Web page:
By Rick Schreiber
Industrial robots are getting smarter, faster, cheaper—and, as a result, more ubiquitous in manufacturing. In what many are hailing as Industry 4.0, or the fourth industrial revolution, manufacturers of all stripes are facing both new opportunities and new challenges thanks to advances in automation, digitization, augmented reality systems and artificial intelligence.
According to data from the International Federation of Robots (IFR), in 2015, global sales of industrial robots hit a record high of some 248,000 units—a jump of 12 percent over 2014. The IFR estimates that by 2018, there will be approximately 2.3 million such machines deployed in factories around the world. Bank of America/Merrill Lynch estimates that by 2020, the market for industrial robots and artificial intelligence-based systems will be a combined $153 billion.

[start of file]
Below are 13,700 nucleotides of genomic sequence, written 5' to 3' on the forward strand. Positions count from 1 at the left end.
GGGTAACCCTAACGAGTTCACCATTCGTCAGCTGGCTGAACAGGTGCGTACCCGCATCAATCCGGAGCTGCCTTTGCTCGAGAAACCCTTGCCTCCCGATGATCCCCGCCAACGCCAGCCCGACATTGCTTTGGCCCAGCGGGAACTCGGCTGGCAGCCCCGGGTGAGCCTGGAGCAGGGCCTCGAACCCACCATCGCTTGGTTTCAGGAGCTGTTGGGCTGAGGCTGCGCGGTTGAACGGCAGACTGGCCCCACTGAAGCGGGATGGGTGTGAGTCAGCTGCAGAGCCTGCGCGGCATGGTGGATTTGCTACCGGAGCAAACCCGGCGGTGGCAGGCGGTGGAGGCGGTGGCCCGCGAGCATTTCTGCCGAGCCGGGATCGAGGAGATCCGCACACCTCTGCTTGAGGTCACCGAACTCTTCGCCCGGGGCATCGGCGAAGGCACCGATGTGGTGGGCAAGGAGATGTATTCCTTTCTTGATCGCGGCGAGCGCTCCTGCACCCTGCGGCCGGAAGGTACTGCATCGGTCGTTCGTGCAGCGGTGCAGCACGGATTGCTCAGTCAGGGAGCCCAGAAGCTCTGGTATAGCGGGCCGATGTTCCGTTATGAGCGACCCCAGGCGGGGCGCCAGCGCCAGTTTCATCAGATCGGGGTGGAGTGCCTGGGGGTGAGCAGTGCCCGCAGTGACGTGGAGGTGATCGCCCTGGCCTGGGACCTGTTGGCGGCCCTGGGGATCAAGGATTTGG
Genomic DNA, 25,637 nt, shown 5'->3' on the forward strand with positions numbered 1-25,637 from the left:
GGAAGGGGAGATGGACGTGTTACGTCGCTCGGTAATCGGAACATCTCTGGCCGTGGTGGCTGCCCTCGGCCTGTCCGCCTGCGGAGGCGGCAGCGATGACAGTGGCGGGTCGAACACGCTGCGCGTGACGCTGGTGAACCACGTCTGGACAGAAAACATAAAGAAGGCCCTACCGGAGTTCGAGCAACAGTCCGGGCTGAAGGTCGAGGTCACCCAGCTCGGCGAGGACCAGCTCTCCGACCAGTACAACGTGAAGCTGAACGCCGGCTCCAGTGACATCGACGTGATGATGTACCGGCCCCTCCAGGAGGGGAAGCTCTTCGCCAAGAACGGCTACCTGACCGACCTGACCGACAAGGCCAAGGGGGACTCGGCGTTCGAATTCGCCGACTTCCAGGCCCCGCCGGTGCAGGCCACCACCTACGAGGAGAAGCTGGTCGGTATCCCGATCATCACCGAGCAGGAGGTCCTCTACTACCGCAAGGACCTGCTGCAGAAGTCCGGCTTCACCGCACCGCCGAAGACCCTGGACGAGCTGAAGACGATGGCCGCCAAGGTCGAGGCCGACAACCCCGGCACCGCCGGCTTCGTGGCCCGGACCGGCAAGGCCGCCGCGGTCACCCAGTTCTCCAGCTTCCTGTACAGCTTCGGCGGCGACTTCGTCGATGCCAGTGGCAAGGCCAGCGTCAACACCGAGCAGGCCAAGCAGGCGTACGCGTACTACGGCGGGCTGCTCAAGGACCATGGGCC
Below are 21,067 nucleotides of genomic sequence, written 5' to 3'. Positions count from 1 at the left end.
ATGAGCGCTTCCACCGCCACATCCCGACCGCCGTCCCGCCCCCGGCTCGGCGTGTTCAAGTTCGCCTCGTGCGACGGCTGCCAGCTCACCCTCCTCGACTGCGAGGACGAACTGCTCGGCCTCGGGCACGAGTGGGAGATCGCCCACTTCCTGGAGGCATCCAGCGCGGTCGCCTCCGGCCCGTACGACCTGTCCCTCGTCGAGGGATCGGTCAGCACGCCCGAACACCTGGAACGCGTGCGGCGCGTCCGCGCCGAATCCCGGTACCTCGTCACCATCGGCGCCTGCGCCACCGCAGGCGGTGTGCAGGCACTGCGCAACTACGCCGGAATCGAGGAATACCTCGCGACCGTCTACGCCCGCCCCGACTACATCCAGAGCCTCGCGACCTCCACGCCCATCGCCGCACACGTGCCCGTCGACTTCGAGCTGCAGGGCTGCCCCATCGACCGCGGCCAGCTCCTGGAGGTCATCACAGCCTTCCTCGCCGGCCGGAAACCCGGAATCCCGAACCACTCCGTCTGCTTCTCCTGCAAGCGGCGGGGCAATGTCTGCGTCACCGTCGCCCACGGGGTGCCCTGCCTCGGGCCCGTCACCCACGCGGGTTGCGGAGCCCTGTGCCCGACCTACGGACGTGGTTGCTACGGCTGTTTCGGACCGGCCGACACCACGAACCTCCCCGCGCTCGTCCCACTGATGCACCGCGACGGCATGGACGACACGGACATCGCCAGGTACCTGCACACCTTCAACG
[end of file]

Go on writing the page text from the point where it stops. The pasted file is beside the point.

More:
While the automotive industry still remains the single largest user worldwide, healthcare, food and electronics manufacturers are increasingly relying on robots and automation. Their roles are changing, too. Once relied on almost exclusively for repetitive and potentially dangerous functions like welding and materials handling, “smart machines” and robots are now being used for more sophisticated jobs that require a higher degree of human-like “intelligence,” such as selecting, packaging, inspecting and testing products and assembling extremely small components.